- The 4G Mobile Internet that’s Already There
- Why We Need a Speed Limit for the Internet
- How Sustainable is Stored Sunlight?
- How Sustainable is PV Solar Power?
- Restoring the Old Way of Warming: Heating People, not Places
- The Revenge of the Circulating Fan
- If We Insulate Our Houses, Why Not Our Cooking Pots?
- Well-Tended Fires Outperform Modern Cooking Stoves
- Modular Cargo Cycles
- High Speed Trains are Killing the European Railway Network
- Power from the Tap: Water Motors
- Back to Basics: Direct Hydropower
- The Mechanical Transmission of Power (3): Endless Rope Drives
- The Mechanical Transmission of Power (2): Jerker Line Systems
- The Mechanical Transmission of Power (1): Stangenkunst
- How to make everything ourselves: open modular hardware
- Electric velomobiles: as fast and comfortable as automobiles, but 80 times more efficient
- Cargo cyclists replace truck drivers on European city streets
- The solar envelope: how to heat and cool cities without fossil fuel
Low-tech Magazine Volume Three (2018-2021)
Low-tech Magazine Volume III contains 18 articles published between 2018 and 2021. It has 368 pages and 183 images. Find it in the Lulu bookstore. Contents table:
- How Circular is the Circular Economy?
- Keeping Some of the Lights On: Redefining Energy Security
- Heat your House with a Mechanical Windmill
- Reinventing the Small Wind Turbine
- How to Make Wind Power Sustainable Again
- Mist Showers: Sustainable Decadence?
- Too Much Combustion, Too Little Fire
- How Sustainable is a Solar Powered Website?
- Fruit Trenches: Cultivating Subtropical Plants in Freezing Temperatures
- Thermoelectric Stoves: Ditch the Solar Panels?
- How to Make Biomass Energy Sustainable Again
- How and Why I Stopped Buying New Laptops
- Vertical Farming Does not Save Space
- How Sustainable is High-tech Health Care?
- Urban Fish Ponds: Low-tech Sewage Treatment for Towns and Cities
- How to Design a Sailing Ship for the 21st Century?
- How to Build a Low-tech Solar Panel?
- Fascine Mattresses: Basketry Gone Wild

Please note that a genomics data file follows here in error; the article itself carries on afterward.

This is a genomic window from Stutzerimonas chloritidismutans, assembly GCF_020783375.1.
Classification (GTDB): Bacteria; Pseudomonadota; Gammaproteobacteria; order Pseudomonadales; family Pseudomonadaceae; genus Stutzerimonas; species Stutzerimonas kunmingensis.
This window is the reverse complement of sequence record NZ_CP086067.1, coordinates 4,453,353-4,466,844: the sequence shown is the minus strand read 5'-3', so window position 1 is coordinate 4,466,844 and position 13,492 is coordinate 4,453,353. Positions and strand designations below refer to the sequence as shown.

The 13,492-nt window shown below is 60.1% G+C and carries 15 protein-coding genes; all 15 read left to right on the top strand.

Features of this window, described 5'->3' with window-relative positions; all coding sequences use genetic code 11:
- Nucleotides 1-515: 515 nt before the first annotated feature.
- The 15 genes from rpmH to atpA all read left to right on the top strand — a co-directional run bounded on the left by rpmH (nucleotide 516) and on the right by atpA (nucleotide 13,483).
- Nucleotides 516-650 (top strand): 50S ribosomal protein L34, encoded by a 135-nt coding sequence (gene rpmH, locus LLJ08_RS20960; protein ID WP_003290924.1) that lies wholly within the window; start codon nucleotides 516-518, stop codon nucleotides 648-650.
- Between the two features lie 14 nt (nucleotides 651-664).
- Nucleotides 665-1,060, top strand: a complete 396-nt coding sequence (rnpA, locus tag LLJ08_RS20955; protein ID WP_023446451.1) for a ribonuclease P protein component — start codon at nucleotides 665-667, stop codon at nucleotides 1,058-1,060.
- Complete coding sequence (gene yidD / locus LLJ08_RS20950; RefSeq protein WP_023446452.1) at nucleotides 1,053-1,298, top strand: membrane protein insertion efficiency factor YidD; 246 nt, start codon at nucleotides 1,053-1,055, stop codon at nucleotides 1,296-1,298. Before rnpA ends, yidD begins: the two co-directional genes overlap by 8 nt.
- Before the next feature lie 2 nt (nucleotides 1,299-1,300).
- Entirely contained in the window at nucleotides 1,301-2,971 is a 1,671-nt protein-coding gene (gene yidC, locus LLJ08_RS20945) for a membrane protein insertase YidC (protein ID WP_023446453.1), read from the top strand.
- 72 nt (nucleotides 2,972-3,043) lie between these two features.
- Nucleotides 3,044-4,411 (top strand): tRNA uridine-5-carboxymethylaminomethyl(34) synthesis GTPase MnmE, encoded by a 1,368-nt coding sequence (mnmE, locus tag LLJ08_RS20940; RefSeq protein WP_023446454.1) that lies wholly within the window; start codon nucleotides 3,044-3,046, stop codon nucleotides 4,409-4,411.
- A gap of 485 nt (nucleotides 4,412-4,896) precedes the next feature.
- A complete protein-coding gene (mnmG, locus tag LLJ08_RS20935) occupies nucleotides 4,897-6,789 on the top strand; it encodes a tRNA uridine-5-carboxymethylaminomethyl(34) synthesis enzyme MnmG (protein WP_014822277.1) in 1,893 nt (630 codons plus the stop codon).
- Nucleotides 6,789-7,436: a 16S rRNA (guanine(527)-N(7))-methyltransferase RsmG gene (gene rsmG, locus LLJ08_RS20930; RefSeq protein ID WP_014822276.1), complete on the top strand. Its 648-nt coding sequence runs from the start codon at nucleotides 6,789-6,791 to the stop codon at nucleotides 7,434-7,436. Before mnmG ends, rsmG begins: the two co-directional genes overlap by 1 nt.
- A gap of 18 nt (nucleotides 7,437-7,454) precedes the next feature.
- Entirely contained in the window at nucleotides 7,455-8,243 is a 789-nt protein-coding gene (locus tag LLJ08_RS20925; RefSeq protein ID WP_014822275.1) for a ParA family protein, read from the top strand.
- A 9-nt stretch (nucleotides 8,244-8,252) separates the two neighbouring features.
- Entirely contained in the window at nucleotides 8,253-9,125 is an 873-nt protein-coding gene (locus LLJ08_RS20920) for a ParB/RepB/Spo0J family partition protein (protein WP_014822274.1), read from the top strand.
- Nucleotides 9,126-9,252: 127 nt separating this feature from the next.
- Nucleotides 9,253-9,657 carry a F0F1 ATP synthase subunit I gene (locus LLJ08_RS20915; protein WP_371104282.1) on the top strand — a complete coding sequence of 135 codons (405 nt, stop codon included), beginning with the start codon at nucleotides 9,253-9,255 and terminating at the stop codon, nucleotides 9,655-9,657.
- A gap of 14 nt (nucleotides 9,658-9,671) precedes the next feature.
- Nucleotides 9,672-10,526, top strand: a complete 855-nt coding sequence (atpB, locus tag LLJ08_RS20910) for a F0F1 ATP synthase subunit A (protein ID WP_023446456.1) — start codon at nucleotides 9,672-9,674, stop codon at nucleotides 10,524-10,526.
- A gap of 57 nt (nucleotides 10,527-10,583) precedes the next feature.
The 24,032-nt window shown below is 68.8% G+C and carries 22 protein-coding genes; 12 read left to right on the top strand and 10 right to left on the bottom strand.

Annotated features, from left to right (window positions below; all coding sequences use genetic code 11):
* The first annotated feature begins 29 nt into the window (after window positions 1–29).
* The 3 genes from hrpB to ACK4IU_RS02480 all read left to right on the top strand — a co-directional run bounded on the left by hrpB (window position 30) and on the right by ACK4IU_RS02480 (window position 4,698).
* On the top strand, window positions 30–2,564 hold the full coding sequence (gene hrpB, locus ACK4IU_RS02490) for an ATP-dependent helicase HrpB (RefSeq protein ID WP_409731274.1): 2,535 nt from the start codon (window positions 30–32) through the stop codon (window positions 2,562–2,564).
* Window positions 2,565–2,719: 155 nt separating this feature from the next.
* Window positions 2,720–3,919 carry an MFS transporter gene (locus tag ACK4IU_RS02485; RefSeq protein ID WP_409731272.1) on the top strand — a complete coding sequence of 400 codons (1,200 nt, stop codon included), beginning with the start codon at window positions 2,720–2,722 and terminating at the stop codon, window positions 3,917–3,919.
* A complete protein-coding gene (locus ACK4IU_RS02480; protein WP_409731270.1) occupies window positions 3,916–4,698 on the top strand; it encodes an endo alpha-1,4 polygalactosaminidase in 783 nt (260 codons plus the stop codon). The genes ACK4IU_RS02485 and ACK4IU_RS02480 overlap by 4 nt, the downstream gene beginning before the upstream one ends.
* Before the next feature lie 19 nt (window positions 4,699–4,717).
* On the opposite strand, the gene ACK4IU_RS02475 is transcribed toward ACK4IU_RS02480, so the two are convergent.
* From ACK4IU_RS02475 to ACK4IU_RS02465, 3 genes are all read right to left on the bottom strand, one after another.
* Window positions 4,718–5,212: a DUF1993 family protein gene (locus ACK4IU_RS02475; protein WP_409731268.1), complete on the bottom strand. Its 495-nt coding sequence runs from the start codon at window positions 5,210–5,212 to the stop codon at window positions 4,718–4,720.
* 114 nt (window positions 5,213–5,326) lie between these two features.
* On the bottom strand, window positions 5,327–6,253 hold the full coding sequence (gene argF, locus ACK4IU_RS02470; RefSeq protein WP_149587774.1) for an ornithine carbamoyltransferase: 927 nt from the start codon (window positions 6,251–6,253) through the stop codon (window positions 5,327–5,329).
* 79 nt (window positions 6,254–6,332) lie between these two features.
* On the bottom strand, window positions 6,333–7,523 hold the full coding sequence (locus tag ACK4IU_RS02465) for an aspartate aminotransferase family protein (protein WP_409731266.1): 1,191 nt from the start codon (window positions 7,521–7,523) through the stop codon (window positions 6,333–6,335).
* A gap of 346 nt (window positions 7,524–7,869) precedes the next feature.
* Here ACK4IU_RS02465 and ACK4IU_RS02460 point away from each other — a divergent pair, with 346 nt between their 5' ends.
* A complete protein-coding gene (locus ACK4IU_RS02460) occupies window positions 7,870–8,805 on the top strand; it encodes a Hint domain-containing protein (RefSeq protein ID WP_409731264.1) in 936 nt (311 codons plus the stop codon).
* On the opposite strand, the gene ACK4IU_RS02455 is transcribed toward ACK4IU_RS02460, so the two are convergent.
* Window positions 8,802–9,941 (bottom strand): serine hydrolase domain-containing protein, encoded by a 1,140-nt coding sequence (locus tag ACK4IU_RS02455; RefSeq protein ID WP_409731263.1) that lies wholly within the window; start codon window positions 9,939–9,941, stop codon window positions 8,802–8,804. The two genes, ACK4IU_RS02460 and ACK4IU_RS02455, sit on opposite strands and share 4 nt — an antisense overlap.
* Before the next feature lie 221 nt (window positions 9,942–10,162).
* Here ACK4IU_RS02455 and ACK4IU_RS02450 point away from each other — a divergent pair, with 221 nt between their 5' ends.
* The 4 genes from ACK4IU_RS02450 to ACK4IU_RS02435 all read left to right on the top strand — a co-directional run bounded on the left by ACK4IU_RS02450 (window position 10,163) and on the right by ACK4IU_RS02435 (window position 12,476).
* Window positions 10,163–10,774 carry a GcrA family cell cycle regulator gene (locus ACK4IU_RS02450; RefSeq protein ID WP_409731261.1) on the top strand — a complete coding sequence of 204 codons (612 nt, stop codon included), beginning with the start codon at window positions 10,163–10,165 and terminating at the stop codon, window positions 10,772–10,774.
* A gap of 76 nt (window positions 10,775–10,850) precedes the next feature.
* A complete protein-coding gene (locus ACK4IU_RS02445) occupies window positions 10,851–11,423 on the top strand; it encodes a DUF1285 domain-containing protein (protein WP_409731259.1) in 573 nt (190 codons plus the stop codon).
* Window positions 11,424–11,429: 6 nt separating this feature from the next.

Low-tech Magazine: The Comments (2008-2021)
Low-tech Magazine: The Comments collects almost 3,000 comments on roughly 100 articles that we published between 2008 and 2021. The articles are in the three other books we have made so far. The book has 688 pages and no images. Find it in the Lulu bookstore.
Over the years, readers have often stated that the comments on the website are (at least) as interesting as the articles themselves. We agree. Low-tech Magazine would not have been even half what it is now without the comments. You can even take this literally, because the comments take more space than the articles. This is one of the thickest books we have published so far, despite the extra small font we use.
Print on Demand
Printing is done on demand, meaning that there are no unsold copies and no large upfront investment costs. Our book distributor Lulu.com works with printers all over the world, so that most copies are produced locally and travel relatively short distances.
It takes a bit longer to receive the book, and because each copy goes straight from printer to client, there is no way for us to control the print quality. Quality is good is most cases, but if you receive a copy that is badly printed, you should notify Lulu to get a replacement. It’s a very smooth process and there’s no need to return the damaged copy. If things don’t work out, please contact us at solar [at] lowtechmagazine [dot] com.